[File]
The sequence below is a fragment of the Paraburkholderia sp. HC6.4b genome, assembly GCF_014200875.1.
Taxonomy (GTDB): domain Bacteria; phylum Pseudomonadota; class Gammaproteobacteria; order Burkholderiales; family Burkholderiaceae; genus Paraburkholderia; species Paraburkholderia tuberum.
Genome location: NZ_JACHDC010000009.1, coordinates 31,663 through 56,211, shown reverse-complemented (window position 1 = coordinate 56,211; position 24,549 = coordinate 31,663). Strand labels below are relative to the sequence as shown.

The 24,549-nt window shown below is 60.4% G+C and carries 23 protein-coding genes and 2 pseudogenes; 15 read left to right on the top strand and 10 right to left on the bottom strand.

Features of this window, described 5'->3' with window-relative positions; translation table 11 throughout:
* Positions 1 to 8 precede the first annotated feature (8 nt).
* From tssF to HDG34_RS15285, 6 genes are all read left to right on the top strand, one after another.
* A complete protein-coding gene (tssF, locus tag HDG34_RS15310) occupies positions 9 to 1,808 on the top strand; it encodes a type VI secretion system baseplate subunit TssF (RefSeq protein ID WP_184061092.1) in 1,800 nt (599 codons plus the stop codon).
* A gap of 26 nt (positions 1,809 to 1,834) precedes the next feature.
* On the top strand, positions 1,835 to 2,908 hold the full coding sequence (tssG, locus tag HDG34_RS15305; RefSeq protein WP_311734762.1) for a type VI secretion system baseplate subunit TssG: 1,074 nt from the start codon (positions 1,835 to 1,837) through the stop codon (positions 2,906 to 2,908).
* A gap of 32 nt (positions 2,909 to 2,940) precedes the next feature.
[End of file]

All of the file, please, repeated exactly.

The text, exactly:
The sequence below is a fragment of the Paraburkholderia sp. HC6.4b genome, assembly GCF_014200875.1.
Taxonomy (GTDB): domain Bacteria; phylum Pseudomonadota; class Gammaproteobacteria; order Burkholderiales; family Burkholderiaceae; genus Paraburkholderia; species Paraburkholderia tuberum.
Genome location: NZ_JACHDC010000009.1, coordinates 31,663 through 56,211, shown reverse-complemented (window position 1 = coordinate 56,211; position 24,549 = coordinate 31,663). Strand labels below are relative to the sequence as shown.

The 24,549-nt window shown below is 60.4% G+C and carries 23 protein-coding genes and 2 pseudogenes; 15 read left to right on the top strand and 10 right to left on the bottom strand.

Features of this window, described 5'->3' with window-relative positions; translation table 11 throughout:
* Positions 1 to 8 precede the first annotated feature (8 nt).
* From tssF to HDG34_RS15285, 6 genes are all read left to right on the top strand, one after another.
* A complete protein-coding gene (tssF, locus tag HDG34_RS15310) occupies positions 9 to 1,808 on the top strand; it encodes a type VI secretion system baseplate subunit TssF (RefSeq protein ID WP_184061092.1) in 1,800 nt (599 codons plus the stop codon).
* A gap of 26 nt (positions 1,809 to 1,834) precedes the next feature.
* On the top strand, positions 1,835 to 2,908 hold the full coding sequence (tssG, locus tag HDG34_RS15305; RefSeq protein WP_311734762.1) for a type VI secretion system baseplate subunit TssG: 1,074 nt from the start codon (positions 1,835 to 1,837) through the stop codon (positions 2,906 to 2,908).
* A gap of 32 nt (positions 2,909 to 2,940) precedes the next feature.